While I have not encountered any overt bias, there are challenges associated with being a female in physics. While an undergraduate, I was one of only two females in my entering class, and it is easy even for a strong-willed female to feel a bit left out at times. I also was one of the very few individuals who hadn’t had any computer science experience before college, so I immediately felt that I was at a disadvantage, regardless of my abilities overall. Taking computer science or engineering in high school would have helped, but it was never a consideration, either because it just wasn’t something that was expected or encouraged, or perhaps because I just hadn’t had any exposure to it. Although there is a much better representation of females in physics education than in other physics careers, it is not uncommon for me to still be one of only a few female physics educators at professional events. While at my most recent school, Cary-Grove High School, I was in a department where genders were equally represented across all science education fields, and I believe that the diversity greatly enhanced the relationships with all of my colleagues, male and female, and with my students themselves, who were able to see role models of all types.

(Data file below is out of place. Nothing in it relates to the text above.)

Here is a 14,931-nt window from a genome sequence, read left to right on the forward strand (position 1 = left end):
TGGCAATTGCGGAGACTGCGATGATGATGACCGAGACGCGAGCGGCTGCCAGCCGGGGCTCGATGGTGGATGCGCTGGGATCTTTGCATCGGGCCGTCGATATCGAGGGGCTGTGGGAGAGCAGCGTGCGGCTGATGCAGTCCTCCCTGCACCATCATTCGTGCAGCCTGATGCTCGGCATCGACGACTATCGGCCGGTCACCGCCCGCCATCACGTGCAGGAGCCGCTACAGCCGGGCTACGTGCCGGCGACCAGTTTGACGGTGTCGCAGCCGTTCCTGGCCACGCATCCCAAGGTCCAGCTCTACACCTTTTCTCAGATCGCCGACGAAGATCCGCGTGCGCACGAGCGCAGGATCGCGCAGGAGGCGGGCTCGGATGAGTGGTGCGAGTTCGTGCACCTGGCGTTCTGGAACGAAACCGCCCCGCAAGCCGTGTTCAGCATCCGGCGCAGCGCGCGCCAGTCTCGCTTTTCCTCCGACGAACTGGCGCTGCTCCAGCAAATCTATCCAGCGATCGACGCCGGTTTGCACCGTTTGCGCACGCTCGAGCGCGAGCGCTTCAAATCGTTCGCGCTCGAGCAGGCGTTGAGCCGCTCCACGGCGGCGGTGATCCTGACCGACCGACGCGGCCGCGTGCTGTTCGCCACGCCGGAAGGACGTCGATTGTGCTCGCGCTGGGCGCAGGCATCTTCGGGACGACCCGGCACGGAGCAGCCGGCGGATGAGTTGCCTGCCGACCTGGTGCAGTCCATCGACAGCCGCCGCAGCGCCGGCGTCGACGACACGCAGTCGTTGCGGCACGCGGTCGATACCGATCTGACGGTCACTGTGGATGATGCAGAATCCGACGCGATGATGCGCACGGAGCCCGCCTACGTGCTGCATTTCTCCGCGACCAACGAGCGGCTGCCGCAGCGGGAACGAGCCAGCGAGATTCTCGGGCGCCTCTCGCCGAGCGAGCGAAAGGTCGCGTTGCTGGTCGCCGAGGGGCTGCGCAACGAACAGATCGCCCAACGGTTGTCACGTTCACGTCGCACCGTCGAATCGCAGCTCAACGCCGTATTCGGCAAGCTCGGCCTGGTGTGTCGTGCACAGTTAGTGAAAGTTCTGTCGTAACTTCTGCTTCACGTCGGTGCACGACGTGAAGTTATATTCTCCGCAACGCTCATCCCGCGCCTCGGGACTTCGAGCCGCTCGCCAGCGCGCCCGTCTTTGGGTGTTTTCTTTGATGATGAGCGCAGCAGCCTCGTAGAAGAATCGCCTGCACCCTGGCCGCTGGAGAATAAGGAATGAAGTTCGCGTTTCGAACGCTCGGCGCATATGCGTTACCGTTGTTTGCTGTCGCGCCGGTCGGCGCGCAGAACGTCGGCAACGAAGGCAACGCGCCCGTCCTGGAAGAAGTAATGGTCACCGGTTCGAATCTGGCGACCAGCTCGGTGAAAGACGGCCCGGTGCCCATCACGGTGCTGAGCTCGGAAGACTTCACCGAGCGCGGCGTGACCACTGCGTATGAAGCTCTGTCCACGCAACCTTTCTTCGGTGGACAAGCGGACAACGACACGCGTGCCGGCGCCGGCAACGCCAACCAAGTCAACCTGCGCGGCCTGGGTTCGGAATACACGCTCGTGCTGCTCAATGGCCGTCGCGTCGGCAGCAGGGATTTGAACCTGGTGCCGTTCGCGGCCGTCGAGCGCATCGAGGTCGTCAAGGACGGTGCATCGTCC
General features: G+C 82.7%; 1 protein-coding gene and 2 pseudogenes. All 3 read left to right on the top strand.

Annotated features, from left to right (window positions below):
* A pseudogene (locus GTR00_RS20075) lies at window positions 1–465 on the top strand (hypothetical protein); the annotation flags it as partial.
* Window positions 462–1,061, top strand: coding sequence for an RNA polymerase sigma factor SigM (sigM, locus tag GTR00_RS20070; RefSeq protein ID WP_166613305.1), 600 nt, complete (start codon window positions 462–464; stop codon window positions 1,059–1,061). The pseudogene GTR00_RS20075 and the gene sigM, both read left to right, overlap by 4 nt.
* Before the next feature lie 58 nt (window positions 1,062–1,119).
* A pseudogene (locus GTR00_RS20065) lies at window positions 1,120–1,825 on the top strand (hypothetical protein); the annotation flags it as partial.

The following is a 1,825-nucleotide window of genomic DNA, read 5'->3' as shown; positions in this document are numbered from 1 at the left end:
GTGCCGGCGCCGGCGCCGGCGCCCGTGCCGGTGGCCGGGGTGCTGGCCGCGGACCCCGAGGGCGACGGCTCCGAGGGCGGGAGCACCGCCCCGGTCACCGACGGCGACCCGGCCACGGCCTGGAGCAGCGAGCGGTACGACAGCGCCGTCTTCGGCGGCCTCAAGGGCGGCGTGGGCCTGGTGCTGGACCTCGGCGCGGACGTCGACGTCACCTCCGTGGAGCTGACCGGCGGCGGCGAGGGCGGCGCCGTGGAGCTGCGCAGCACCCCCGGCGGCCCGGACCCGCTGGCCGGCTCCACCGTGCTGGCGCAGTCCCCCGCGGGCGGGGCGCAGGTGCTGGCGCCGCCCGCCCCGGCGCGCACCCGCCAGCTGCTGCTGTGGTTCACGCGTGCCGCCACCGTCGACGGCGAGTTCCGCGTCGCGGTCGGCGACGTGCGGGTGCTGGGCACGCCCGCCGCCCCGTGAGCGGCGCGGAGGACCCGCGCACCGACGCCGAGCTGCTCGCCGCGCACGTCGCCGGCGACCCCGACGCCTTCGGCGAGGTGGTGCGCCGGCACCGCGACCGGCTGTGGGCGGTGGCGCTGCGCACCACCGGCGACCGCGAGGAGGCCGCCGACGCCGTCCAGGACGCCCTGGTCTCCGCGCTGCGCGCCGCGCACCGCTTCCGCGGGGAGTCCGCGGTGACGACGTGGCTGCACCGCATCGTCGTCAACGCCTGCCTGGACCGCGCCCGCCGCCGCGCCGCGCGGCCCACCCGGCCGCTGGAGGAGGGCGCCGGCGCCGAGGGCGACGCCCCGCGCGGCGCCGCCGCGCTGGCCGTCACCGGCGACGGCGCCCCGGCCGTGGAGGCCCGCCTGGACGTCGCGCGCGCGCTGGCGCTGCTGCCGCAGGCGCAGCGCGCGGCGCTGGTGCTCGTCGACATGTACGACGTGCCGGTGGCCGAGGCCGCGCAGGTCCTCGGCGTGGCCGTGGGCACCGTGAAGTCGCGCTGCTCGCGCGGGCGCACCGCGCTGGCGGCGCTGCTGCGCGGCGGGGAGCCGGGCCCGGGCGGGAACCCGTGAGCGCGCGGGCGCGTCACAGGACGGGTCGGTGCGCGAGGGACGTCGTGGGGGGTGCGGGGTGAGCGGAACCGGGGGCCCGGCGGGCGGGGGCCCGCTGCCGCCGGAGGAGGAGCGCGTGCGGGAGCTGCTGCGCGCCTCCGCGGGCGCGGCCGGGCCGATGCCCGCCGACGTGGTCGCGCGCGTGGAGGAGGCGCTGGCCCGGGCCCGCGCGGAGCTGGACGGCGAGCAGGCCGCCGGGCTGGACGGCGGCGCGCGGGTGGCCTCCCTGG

What does your future hold?

Although I still don’t know where I will be after my fellowship, my ultimate professional goal is to continue to encourage and provide physics education for all. As in my own classroom, I strive to help the general population achieve scientific literacy, and to have confidence and competence in their scientific abilities and civic activities.

What one piece of advice would you like to pass on to the next generation?